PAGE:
Katy Perry - Part Of Me 3D
A surprise on all levels, the Katy Perry documentary/concert movie "Katy Perry: Part of Me 3D" seemed to be a rushed after-thought having been announced as a theatrical release just months ago. But what is so terrific is how it not only shows how the performer encourages young people, but also how difficult it was for her to achieve her success, and how that success has taken a toll on her personal life.
Told in a "Madonna: Truth or Dare"- mode, with behind the scenes footage mixed with live concert pieces, "Part of Me" allows us one year total access to Perry’s last world tour promoting her album "Teenage Dream." Opening with YouTube videos of kids and young adults speaking of their love of Perry and how she’s inspired them, we end on Perry herself at age eighteen in her own YouTube video.
What is so remarkable about this is to see just how far she has come in just a short period of time. She’s just like the myriad of other superstar hopefuls, making YouTube videos talking about their hopes and dreams and hoping that someday they will come true. For Perry, they did. But it wasn’t without a lot of struggle.
What many don’t know is how long it took for her to hit it big - with her first single "I Kissed a Girl." She wasn’t an overnight success as many believe. She started singing back in Santa Barbara where her touring minister parents kept a tight leash on Katy and her brother and sister. At thirteen, she asked for a guitar and began to sing Christian music - even releasing a Christian album. But a rebellious phase began - or maybe just the desire to discover who she really was. So she packed up and moved to Los Angeles where, as her manager Bradford Cobb explains, she had many firsts including meeting gay people for the first time. (Incidentally, she is a supporter of marriage equality.)
The inspiring part of all of this is how she kept pursuing her dream even when record labels tried to change who she was to fit what they needed in the marketplace. She remained true to herself and clearly she was the one with the correct instincts.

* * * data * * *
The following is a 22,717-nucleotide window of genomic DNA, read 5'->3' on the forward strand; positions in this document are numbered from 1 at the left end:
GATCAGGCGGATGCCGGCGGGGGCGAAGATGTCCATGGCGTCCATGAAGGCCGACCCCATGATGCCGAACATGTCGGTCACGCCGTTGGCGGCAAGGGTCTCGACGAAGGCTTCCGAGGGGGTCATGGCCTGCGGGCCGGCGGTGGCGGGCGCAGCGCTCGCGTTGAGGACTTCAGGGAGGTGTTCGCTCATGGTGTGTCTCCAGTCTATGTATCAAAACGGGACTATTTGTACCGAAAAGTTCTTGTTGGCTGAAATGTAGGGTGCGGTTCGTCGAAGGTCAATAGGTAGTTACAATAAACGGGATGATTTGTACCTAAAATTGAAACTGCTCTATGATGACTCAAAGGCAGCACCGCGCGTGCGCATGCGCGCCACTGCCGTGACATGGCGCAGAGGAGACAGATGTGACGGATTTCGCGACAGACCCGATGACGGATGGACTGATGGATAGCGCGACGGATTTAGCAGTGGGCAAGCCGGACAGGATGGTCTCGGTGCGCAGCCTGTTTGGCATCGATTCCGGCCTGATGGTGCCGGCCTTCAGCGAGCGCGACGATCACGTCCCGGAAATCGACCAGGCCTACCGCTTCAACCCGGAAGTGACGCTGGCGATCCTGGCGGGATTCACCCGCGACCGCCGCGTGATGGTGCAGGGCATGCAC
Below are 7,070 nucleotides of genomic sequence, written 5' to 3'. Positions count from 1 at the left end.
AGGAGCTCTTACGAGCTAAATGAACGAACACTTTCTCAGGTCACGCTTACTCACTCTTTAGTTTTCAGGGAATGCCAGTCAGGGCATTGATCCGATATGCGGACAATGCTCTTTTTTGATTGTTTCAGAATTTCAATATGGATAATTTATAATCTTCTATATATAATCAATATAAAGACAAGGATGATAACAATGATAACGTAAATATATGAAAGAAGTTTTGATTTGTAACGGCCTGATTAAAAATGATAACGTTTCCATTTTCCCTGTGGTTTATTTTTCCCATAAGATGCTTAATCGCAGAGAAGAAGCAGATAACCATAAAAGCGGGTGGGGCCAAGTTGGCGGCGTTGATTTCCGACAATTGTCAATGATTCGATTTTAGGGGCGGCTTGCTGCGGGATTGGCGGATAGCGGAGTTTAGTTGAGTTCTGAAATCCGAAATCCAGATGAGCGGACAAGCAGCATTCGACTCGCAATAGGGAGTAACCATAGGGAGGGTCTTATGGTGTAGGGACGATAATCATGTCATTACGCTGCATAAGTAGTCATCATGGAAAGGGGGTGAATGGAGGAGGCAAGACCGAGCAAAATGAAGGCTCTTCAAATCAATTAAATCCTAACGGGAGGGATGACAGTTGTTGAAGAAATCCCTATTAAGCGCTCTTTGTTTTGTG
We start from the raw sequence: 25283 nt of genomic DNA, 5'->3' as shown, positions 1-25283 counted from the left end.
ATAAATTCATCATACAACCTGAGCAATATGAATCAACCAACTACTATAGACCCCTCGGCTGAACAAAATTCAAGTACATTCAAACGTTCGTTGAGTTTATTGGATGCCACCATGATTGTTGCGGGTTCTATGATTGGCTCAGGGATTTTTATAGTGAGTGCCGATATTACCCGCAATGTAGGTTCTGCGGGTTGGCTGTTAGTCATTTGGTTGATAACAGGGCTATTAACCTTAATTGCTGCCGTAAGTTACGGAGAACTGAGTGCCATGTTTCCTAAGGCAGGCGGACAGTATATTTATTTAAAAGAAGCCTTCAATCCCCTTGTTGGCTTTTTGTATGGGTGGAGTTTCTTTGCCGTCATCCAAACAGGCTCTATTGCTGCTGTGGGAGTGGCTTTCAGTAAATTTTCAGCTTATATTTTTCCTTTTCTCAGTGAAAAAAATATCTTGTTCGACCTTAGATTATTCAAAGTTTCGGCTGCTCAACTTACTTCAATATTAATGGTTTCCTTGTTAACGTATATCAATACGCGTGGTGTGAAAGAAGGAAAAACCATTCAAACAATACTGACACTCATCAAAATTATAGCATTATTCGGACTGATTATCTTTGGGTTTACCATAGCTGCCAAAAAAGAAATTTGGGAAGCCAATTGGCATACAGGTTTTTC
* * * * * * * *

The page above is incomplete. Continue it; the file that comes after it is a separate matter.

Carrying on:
Another surprise is how emotional the film winds up being. During the yearlong tour Perry makes a concerted effort to make time to be with new husband Russell Brand. But the demands of the tour and the old adage "it takes two to make a relationship" come into play and this results in the two divorcing. This affects Perry so greatly, in one sequence she can barely get out of her makeup chair.
At one venue, she almost cancels her Meet & Greet where her fans - many young children - get to hang out with their idol. But she forces herself to get up and do it. But it’s when she then has to go on stage and perform her infectiously upbeat music that the struggle really shows and it’s heart-wrenching to see her fight her overwhelming sadness in order to make it onstage. The moment is real and it feels entirely genuine, free of manipulation.
What is clear by film’s end is that Perry is a hard-working performer who values her fans, appreciates where she is, and keeps her friends and family close. She is also loyal to people who have worked with her from the beginning, taking them along for the ride of their lives. She’s also pretty hilarious. When she’s signing autographs at a Meet and Greet, someone asks one of the young children milling about if they want some of the candy strewn about the backstage area. Perry glances up, raising an eyebrow, and off-handedly states, "Of course they do. They’re not Martians."
Interspersed throughout the film are electric concert scenes that pop off the screen in 3D. And as fun as those moments are, the best part of the film is Perry in her natural element. With clips of her as a child right up to rare footage of her singing songs she wrote with wunderkind producer Glenn Ballard (who discovered Alanis Morrisette), this is an entertaining and fascinating all-access pass that literally put a smile on my face from the moment it began until the credits rolled. Inspiring, joyful, and surprisingly emotional, "Katy Perry: Part of Me 3D" is the summer blast you’ve been waiting for.